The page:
Linda Creed

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Linda Creed
Birth nameLinda Diane Creed
Born(1948-12-06)December 6, 1948
Philadelphia, Pennsylvania, U.S.
DiedApril 10, 1986(1986-04-10) (aged 37)
Ambler, Pennsylvania, U.S.
GenresR&B, soul, pop
Occupation(s)Songwriter, lyricist

Linda Diane Creed (December 6, 1948 – April 10, 1986), also known by her married name Linda Epstein, was an American songwriter and lyricist who teamed up with Thom Bell to produce some of the most successful Philadelphia soul groups of the 1970s.


Born in the Mount Airy section of Philadelphia in December 1948, Creed was active in music at Germantown High School. After graduation, Creed decided against college and devoted her energies to writing and producing music. Her career was launched in 1970 when singer Dusty Springfield recorded her song "Free Girl". That same year, Creed teamed with Bell, a staff writer, producer, and arranger at Kenny Gamble and Leon Huff's record label Philadelphia International Records.[1]

Their first songwriting collaboration, "Stop, Look, Listen (To Your Heart)", became a Top 40 pop hit for the Stylistics, beginning an extended collaboration that also yielded the group's most successful recordings, including "You Are Everything", "Betcha by Golly, Wow", "Break Up to Make Up", "People Make the World Go Round", "You Make Me Feel Brand New", and "I'm Stone in Love with You" (the latter with Thom Bell). Creed and Bell also paired on a number of hits for the Spinners, including "Ghetto Child", "I'm Coming Home", "Living a Little, Laughing a Little", and "The Rubberband Man".[2] Linda Creed also worked with fellow Pennsylvania native Phyllis Hyman on many of her songs, most notably "Old Friend".[citation needed]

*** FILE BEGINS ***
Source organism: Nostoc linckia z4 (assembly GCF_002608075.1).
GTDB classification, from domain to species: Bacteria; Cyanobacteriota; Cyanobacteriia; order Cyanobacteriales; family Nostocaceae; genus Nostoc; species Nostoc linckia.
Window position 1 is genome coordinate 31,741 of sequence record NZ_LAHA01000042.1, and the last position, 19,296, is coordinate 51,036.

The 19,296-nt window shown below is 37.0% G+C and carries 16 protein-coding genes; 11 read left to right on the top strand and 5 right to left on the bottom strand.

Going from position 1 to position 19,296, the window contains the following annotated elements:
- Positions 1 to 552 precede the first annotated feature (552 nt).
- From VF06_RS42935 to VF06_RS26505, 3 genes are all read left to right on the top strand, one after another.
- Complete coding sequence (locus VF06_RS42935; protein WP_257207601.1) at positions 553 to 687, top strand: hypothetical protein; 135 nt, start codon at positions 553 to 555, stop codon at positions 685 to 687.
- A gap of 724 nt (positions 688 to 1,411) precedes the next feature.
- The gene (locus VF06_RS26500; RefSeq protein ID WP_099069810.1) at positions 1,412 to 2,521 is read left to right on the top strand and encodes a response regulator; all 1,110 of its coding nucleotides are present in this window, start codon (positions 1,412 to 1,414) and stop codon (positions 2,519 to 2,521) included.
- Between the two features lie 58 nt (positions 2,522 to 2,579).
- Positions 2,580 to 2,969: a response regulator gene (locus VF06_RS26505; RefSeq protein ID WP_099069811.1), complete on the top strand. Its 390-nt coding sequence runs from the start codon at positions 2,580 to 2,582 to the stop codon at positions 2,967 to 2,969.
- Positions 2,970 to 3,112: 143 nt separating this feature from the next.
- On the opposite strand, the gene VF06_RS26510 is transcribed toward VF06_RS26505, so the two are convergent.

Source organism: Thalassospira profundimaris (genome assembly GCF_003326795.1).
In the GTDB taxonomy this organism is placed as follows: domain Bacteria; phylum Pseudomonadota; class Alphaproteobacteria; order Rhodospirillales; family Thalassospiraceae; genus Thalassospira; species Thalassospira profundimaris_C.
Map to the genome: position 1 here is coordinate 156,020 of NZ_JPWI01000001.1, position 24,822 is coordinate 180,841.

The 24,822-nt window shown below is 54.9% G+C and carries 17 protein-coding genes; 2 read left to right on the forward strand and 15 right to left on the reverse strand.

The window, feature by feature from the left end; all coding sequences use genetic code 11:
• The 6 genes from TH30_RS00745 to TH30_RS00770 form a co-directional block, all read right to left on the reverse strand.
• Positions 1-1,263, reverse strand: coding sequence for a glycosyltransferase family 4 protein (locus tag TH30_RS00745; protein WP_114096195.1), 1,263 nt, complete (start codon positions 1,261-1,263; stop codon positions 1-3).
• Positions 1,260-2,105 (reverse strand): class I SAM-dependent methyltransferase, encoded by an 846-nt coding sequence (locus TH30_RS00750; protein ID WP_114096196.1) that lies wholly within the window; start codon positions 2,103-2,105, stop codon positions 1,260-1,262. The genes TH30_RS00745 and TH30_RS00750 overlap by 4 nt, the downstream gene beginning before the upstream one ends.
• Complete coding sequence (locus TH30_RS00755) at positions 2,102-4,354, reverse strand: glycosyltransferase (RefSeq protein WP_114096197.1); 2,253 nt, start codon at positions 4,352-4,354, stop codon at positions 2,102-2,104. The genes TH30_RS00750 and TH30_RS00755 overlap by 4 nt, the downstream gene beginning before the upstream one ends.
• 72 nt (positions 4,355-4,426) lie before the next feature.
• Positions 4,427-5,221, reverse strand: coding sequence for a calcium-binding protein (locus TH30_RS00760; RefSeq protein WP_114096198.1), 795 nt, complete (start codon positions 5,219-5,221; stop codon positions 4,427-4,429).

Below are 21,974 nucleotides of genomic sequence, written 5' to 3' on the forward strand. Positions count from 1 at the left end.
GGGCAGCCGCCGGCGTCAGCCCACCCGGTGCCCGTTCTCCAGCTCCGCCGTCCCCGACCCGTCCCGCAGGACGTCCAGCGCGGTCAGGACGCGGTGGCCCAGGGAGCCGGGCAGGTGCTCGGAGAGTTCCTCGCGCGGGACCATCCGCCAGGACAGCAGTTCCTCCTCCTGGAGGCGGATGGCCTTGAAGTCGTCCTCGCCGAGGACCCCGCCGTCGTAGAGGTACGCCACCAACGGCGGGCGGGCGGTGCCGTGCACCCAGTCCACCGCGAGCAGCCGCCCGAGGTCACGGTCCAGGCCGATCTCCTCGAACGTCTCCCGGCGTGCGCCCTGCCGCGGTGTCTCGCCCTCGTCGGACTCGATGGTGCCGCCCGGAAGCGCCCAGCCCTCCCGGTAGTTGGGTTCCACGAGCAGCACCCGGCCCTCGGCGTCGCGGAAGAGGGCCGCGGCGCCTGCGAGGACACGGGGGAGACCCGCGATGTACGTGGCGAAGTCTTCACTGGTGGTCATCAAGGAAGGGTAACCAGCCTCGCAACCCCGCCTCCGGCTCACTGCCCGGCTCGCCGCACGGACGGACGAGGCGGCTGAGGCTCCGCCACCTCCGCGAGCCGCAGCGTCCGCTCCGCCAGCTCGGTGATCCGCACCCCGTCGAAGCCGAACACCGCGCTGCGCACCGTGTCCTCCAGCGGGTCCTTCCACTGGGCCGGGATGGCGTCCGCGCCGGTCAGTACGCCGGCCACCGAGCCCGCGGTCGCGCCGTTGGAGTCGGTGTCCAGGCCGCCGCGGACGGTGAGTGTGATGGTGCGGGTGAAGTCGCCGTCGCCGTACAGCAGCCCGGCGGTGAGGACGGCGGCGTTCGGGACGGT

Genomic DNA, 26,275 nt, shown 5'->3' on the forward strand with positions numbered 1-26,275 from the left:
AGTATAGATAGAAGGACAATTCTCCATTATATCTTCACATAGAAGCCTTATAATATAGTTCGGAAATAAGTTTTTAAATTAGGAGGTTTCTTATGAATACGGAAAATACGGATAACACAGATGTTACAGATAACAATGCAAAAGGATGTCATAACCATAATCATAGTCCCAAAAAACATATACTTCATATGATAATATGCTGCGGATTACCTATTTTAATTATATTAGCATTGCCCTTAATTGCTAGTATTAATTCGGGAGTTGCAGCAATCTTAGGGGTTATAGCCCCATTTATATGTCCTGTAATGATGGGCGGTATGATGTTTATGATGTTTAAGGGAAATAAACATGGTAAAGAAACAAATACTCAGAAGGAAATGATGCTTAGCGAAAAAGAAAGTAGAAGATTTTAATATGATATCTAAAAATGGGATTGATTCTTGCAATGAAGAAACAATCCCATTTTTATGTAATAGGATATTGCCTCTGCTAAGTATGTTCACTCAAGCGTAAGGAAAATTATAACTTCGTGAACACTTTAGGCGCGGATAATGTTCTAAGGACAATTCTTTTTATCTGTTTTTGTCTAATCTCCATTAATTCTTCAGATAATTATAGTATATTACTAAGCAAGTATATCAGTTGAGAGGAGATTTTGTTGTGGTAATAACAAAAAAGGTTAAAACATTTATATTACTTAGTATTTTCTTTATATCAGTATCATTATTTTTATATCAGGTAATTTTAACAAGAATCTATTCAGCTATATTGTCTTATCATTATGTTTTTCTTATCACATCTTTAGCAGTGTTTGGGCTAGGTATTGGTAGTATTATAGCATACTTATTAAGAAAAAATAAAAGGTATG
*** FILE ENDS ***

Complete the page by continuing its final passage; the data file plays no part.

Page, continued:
Though diagnosed with breast cancer at 26, Creed continued working, teaming with composer Michael Masser and writing the lyrics to the song "The Greatest Love of All", the main theme of the film The Greatest, a biopic of the great boxer Muhammad Ali, launched in 1977. The song was originally recorded by George Benson and released as a single in 1977, becoming a big hit, peaked at #2 on the R&B chart. The lyrics of the song were written in the midst of her struggle with breast cancer. The words describe her feelings about coping with great challenges that one must face in life, being strong during those challenges whether you succeed or fail, and passing that strength on to children to carry with them into their adult lives. In December 1984, the song was recorded by Whitney Houston for her 1985 self-titled debut album and it would top the charts in May 1986. Weeks before Houston reached number one, Creed died of breast cancer on April 10, 1986, at the age of 37. She was survived by her husband, Stephen "Eppy" Epstein, a longtime music promoter around Philadelphia, and their two daughters, Roni Lee and Dana Creed.[3]

The following year, her family and friends established the Linda Creed Breast Cancer Organization in her honor, and it serves women in Pennsylvania and the surrounding counties.

In 1992, she was posthumously inducted into the Songwriters Hall of Fame.[4]

Selected songwriting credits[edit]


  1. ^ Jackson, John A. (2004). A House on Fire: The Rise and Fall of Philadelphia Soul. Oxford University Press. pp. 105–107. ISBN 978-0-19-514972-2.
  2. ^ Ankeny, Jason. "Linda Creed Biography". AllMusic. All Media Network. Retrieved March 4, 2018.
  3. ^ "Linda Creed, Songwriter, 37; Known for the 'Philly Sound'". The New York Times. Associated Press. April 13, 1986.
  4. ^ "Linda Creed Profile". Songwriters Hall of Fame. Retrieved March 4, 2018.

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